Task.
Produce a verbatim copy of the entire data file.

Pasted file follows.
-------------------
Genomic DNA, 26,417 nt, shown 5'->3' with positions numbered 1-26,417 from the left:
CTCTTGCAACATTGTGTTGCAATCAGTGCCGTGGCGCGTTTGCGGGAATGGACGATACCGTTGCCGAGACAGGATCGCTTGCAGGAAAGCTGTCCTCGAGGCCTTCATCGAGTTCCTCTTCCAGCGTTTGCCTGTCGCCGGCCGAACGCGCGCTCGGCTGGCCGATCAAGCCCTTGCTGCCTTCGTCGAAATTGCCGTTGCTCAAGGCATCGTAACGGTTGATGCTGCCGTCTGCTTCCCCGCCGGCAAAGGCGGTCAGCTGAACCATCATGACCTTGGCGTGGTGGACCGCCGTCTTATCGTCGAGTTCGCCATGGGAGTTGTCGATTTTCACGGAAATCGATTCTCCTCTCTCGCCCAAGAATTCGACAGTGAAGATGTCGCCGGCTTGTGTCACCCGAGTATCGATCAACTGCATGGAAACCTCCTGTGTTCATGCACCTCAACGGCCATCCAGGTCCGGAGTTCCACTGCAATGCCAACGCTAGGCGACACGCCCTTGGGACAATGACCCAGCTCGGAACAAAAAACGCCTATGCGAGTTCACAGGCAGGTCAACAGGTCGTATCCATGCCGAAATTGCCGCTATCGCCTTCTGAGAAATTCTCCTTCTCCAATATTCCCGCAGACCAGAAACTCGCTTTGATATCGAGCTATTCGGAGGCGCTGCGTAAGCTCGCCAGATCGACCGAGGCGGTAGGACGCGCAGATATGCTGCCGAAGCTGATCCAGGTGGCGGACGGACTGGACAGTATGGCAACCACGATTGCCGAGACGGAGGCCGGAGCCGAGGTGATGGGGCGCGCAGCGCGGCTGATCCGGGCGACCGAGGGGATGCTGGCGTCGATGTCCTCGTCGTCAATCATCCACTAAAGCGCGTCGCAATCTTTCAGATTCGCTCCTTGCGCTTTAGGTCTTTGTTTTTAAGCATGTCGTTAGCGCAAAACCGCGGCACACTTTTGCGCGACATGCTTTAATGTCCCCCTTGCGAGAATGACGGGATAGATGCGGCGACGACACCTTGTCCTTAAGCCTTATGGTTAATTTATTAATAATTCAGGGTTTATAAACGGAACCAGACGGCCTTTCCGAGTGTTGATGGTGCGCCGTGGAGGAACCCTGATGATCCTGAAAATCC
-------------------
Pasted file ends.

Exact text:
Genomic DNA, 26,417 nt, shown 5'->3' with positions numbered 1-26,417 from the left:
CTCTTGCAACATTGTGTTGCAATCAGTGCCGTGGCGCGTTTGCGGGAATGGACGATACCGTTGCCGAGACAGGATCGCTTGCAGGAAAGCTGTCCTCGAGGCCTTCATCGAGTTCCTCTTCCAGCGTTTGCCTGTCGCCGGCCGAACGCGCGCTCGGCTGGCCGATCAAGCCCTTGCTGCCTTCGTCGAAATTGCCGTTGCTCAAGGCATCGTAACGGTTGATGCTGCCGTCTGCTTCCCCGCCGGCAAAGGCGGTCAGCTGAACCATCATGACCTTGGCGTGGTGGACCGCCGTCTTATCGTCGAGTTCGCCATGGGAGTTGTCGATTTTCACGGAAATCGATTCTCCTCTCTCGCCCAAGAATTCGACAGTGAAGATGTCGCCGGCTTGTGTCACCCGAGTATCGATCAACTGCATGGAAACCTCCTGTGTTCATGCACCTCAACGGCCATCCAGGTCCGGAGTTCCACTGCAATGCCAACGCTAGGCGACACGCCCTTGGGACAATGACCCAGCTCGGAACAAAAAACGCCTATGCGAGTTCACAGGCAGGTCAACAGGTCGTATCCATGCCGAAATTGCCGCTATCGCCTTCTGAGAAATTCTCCTTCTCCAATATTCCCGCAGACCAGAAACTCGCTTTGATATCGAGCTATTCGGAGGCGCTGCGTAAGCTCGCCAGATCGACCGAGGCGGTAGGACGCGCAGATATGCTGCCGAAGCTGATCCAGGTGGCGGACGGACTGGACAGTATGGCAACCACGATTGCCGAGACGGAGGCCGGAGCCGAGGTGATGGGGCGCGCAGCGCGGCTGATCCGGGCGACCGAGGGGATGCTGGCGTCGATGTCCTCGTCGTCAATCATCCACTAAAGCGCGTCGCAATCTTTCAGATTCGCTCCTTGCGCTTTAGGTCTTTGTTTTTAAGCATGTCGTTAGCGCAAAACCGCGGCACACTTTTGCGCGACATGCTTTAATGTCCCCCTTGCGAGAATGACGGGATAGATGCGGCGACGACACCTTGTCCTTAAGCCTTATGGTTAATTTATTAATAATTCAGGGTTTATAAACGGAACCAGACGGCCTTTCCGAGTGTTGATGGTGCGCCGTGGAGGAACCCTGATGATCCTGAAAATCC